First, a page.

As coronavirus deaths rise, Italy considers new quarantine zones

Italy now has the highest number of coronavirus-related deaths outside China, having surpassed Iran.

A paramedic walks out of a tent that was set up in front of the emergency ward of the Cremona hospital, northern Italy [Claudio Furlan/Lapresse via AP]

Italy’s health authorities are considering setting up a new quarantine red zone to try to contain the coronavirus outbreak in Europe’s worst-hit country, after the death toll and the number of cases jumped.

Twenty-seven people died of the highly contagious illness in Italy over the past 24 hours, bringing the total number of dead to 79, the Civil Protection Agency said on Tuesday.

As of Tuesday evening, Italy had the highest coronavirus death toll outside China, having surpassed Iran where at least 77 people have died.

The increase in deaths in Italy was the largest since the outbreak surfaced 12 days ago in the wealthy northern regions of Lombardy and Veneto.

It remains centred in the north, with Lombardy by far the worst affected, but it has since spread south and infections have now been confirmed in all but one of Italy’s 20 regions.

Shortly after the contagion first came to light on February 20, the government imposed a quarantine on two areas – one encompassing 10 Lombardy towns southeast of Milan, and another, smaller red zone in the region of Veneto to the east.

Inhabitants are blocked inside the affected towns and police prevent any outsiders from entering.

The total number of cases rose to 2,502 from 2,036 on Monday.

One of the dead was aged 55, the youngest patient so far to have succumbed to the illness in Italy. Another was a 61-year-old doctor who was not known to have underlying health problems, unlike the vast majority of previous victims.

“None of us can be sure about the future evolution of the disease. This is an important week to understand what will happen,” Angelo Borrelli, head of the Civil Protection Agency, told a news conference.

A high concentration of new cases has emerged around the city of Bergamo, northeast of the financial capital Milan, and the head of the National Health Institute told reporters a new red zone may be imposed there to try to stem the rise.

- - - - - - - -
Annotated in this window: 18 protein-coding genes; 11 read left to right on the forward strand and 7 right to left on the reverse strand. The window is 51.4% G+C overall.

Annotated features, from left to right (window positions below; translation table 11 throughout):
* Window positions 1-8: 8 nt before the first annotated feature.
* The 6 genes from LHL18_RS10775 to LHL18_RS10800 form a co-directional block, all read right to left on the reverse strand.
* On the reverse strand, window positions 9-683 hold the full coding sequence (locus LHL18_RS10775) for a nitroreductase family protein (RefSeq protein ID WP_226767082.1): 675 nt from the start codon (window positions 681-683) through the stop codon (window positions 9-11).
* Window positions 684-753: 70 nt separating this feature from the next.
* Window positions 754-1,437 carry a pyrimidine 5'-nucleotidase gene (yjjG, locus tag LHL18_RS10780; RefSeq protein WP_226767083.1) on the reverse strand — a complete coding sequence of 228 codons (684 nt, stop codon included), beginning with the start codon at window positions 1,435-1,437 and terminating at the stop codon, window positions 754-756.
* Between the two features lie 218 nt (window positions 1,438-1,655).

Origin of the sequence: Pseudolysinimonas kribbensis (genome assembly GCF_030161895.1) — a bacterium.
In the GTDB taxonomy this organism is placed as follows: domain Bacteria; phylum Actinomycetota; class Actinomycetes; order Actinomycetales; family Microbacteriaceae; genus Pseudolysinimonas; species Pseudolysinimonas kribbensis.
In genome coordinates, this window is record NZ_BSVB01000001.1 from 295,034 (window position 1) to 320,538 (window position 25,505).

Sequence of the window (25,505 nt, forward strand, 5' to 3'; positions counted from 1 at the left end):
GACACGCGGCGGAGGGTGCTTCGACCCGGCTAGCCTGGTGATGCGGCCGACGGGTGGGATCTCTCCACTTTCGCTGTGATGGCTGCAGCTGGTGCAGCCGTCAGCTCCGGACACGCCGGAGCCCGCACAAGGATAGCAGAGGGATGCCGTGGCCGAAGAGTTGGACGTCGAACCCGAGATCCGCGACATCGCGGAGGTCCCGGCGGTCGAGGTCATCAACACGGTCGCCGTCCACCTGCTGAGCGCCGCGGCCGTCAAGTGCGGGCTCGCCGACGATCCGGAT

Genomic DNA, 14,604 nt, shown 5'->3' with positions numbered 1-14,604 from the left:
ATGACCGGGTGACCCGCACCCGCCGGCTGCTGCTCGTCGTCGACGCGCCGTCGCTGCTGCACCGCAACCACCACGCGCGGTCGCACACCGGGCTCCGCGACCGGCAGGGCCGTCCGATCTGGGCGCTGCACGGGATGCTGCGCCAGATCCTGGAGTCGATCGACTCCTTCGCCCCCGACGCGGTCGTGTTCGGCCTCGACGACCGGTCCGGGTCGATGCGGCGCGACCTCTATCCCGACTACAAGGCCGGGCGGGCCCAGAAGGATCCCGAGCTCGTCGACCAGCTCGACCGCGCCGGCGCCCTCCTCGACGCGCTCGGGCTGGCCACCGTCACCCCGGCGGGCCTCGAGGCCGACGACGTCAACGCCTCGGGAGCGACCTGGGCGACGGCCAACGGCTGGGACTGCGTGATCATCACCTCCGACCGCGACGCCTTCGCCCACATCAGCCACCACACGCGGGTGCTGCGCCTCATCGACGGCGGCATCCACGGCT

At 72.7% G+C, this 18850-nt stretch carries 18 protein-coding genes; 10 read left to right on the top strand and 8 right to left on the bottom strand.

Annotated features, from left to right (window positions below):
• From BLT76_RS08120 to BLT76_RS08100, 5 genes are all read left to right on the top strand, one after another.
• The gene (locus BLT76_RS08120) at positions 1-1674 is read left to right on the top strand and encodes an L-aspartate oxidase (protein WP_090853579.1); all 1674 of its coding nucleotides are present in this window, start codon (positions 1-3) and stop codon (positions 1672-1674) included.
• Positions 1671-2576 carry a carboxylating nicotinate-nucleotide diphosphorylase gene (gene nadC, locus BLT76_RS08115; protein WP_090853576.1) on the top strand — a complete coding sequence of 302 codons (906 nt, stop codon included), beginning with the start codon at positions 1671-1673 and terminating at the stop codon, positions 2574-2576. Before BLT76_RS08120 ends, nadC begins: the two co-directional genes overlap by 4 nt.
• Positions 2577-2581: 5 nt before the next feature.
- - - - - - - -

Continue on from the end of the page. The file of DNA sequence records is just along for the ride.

Among the new cases announced on Tuesday were two magistrates who worked in Milan’s courtroom and a newborn baby in Bergamo. It was not clear how the child contracted the virus.

Daily life disrupted

The outbreak has heavily disrupted daily life in Italy’s most affluent and productive regions, with schools closed and many public events cancelled including fashion shows and top-flight football matches.

Vinitaly, one of the world’s largest wine fairs that is held annually in the northern city of Verona, announced on Tuesday it was postponing the 2020 edition from April to June.

Industry lobby Confindustria forecast on Tuesday that the economy, which was already teetering on the edge of recession before the outbreak, would contract in both the first and second quarters of this year.

National Health Institute chief Silvio Brusaferro urged Italians to wash their hands frequently, remain at least a metre (about a yard) apart, refrain from hugging each other and avoid crowded places.

“The most important recommendation is to adopt lifestyles that can help us interrupt transmission channels,” he said.

The Vatican on Tuesday acted to quell speculation that Pope Francis had contracted the illness after he cancelled a Lent retreat for the first time in his papacy.

The pontiff is suffering only from a cold and is “without symptoms related to other pathologies”, it said in a statement.

The disruption to the football season has upset millions of fans and sparked quarrelling among the sport’s administrators.

Inter Milan football club chief Steven Zhang labelled the president of Serie A a “clown” due to last-minute decisions made by league officials about whether matches should be played. He accused League officials of caring more about fixture lists than public health.

The head of Italy’s Olympic committee, Giovanni Malago, called for the arguing to stop.

“This does Italy no honour,” he told La Repubblica newspaper in an interview. “We have to tackle this in an adult way because we are facing an event that is not just rare, it’s unique.”

Source: Al Jazeera, News Agencies